What is it about people like Carter, Mondale, Geraldine Ferraro (Mondale’s VP candidate), and consultants such as Susan Estrich (Michael Dukakis’s campaign manager), Bob Beckel (Mondale’s campaign manager)? How can they fail in such spectacular fashion and then have the nerve to think they should be take seriously as critics? Michael Dukakis did what people in that situation are supposed to do…disappear, keep quiet, and find a sanctuary where liberals are tolerated, in his case education.
Again, Walter Mondale was never seen as a bad person, but his claiming how relevant he was seems like a desperate cry for relevancy. How many people would recognize him on the street?
As for his criticism of Dick Cheney, he writes, “Rather than subject his views to an established (and rational) vetting process, his practice has been to trust only his immediate staff before taking ideas directly to the president.”
So to put this into English, Dick Cheney does not consult and get the approval of the Jayson Blair Times or Walter Mondale himself before making decisions. He trusts those closest to him. Perhaps he is a normal person that relies on close confidants rather than complete strangers that do not have the best interests of the administration at heart. It seems any vetting process Mr. Mondale disagrees with is irrational.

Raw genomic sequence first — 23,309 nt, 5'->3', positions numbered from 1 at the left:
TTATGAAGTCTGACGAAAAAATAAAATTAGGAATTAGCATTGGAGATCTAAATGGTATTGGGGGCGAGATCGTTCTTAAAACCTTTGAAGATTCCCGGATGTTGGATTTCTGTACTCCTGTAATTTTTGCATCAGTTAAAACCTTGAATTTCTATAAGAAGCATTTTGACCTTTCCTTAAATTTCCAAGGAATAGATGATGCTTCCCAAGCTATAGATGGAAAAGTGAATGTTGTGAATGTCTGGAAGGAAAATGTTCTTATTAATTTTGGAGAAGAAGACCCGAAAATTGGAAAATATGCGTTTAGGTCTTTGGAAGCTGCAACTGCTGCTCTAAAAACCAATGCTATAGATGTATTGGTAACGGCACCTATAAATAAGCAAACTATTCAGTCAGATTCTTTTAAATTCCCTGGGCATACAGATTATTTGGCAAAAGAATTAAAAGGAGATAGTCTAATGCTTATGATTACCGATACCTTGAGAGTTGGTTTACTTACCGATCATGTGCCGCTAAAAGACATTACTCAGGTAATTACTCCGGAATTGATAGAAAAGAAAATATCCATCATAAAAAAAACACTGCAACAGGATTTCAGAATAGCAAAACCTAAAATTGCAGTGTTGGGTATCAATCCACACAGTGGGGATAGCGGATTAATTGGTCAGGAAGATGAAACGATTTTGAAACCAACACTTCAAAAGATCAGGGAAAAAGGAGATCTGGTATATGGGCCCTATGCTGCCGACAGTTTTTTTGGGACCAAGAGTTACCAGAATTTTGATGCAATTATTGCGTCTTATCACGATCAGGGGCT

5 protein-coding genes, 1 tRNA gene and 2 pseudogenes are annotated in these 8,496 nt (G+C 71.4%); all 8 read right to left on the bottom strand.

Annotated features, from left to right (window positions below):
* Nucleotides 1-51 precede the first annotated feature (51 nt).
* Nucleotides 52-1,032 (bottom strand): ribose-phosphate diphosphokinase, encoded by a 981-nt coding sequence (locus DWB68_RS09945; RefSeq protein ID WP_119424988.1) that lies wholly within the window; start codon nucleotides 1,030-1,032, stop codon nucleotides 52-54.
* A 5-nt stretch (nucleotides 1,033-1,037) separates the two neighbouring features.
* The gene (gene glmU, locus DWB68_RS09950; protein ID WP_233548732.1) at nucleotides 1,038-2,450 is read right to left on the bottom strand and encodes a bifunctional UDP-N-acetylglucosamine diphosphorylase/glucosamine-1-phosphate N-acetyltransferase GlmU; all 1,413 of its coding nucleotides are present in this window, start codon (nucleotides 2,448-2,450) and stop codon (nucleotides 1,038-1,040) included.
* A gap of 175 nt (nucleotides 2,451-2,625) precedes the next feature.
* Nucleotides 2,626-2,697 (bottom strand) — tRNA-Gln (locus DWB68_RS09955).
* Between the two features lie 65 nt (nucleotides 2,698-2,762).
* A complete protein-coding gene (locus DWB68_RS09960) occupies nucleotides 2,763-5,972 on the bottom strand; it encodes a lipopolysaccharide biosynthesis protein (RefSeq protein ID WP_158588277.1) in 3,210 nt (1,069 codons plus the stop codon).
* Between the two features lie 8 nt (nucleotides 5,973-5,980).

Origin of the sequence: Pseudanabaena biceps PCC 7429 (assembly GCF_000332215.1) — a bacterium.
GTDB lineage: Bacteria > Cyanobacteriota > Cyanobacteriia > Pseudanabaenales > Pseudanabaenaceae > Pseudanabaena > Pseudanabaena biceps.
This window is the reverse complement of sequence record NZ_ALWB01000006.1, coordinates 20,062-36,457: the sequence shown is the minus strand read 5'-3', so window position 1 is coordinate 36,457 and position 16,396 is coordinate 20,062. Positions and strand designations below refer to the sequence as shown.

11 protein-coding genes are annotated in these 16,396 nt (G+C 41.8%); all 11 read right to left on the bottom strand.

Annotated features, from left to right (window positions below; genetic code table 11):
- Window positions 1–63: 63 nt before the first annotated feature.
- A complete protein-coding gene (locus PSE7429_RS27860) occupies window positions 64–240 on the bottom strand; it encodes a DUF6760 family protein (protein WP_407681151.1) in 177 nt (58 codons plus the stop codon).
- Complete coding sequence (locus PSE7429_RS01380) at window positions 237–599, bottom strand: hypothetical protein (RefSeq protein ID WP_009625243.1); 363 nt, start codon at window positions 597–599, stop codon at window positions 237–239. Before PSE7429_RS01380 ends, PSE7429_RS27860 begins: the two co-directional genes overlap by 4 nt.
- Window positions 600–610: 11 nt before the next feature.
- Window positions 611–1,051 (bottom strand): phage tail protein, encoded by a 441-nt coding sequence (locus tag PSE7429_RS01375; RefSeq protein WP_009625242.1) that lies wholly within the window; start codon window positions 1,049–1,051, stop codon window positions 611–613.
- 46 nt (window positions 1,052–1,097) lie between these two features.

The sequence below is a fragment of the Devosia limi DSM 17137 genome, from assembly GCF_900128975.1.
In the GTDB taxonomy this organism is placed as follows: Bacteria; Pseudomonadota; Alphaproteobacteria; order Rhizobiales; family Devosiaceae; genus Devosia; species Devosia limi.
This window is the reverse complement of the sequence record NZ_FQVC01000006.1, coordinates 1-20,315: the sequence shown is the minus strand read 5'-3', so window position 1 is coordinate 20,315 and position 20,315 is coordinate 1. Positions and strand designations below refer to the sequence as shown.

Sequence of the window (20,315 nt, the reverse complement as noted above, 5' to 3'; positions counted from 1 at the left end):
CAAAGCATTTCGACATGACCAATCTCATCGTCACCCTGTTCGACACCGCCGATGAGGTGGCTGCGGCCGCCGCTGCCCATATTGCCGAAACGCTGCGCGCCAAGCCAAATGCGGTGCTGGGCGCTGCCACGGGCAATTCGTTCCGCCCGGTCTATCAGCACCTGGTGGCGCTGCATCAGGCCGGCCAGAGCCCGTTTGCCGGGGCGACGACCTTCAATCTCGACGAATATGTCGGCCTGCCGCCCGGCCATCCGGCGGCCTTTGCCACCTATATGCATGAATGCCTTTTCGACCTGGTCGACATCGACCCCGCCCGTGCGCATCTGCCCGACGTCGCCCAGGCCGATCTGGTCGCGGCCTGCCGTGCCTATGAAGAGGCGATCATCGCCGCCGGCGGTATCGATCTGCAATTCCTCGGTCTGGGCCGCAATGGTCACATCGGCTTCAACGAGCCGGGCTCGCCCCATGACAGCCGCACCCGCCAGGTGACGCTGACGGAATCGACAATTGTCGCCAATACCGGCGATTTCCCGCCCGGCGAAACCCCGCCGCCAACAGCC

“Many of the ideas that Bush has subsequently bought into have proved offensive to the values of the Constitution and have been embarrassingly overturned by the courts.”
What courts? Federal courts with entrenched liberal judges hired during the Carter-Mondale debacle years? What constitution? The evolving one liberals like Mondale believe in or the strict constructionist version that brilliant men like John Roberts and Sam Alito believe in? For those keeping score, President Bush hired them.
Every President wants more power, and every Supreme Court sometimes has to tell the President no. For a true constitutional dictatorship, one should read about FDR.
“The corollary to Cheney’s zealous embrace of secrecy is his near total aversion to the notion of accountability. I’ve never seen a former member of the House of Representatives demonstrate such contempt for Congress — even when it was controlled by his own party. His insistence on invoking executive privilege to block virtually every congressional request for information has been stupefying — it’s almost as if he denies the legitimacy of an equal branch of government. Nor does he exhibit much respect for public opinion, which amounts to indifference toward being held accountable by the people who elected him. ”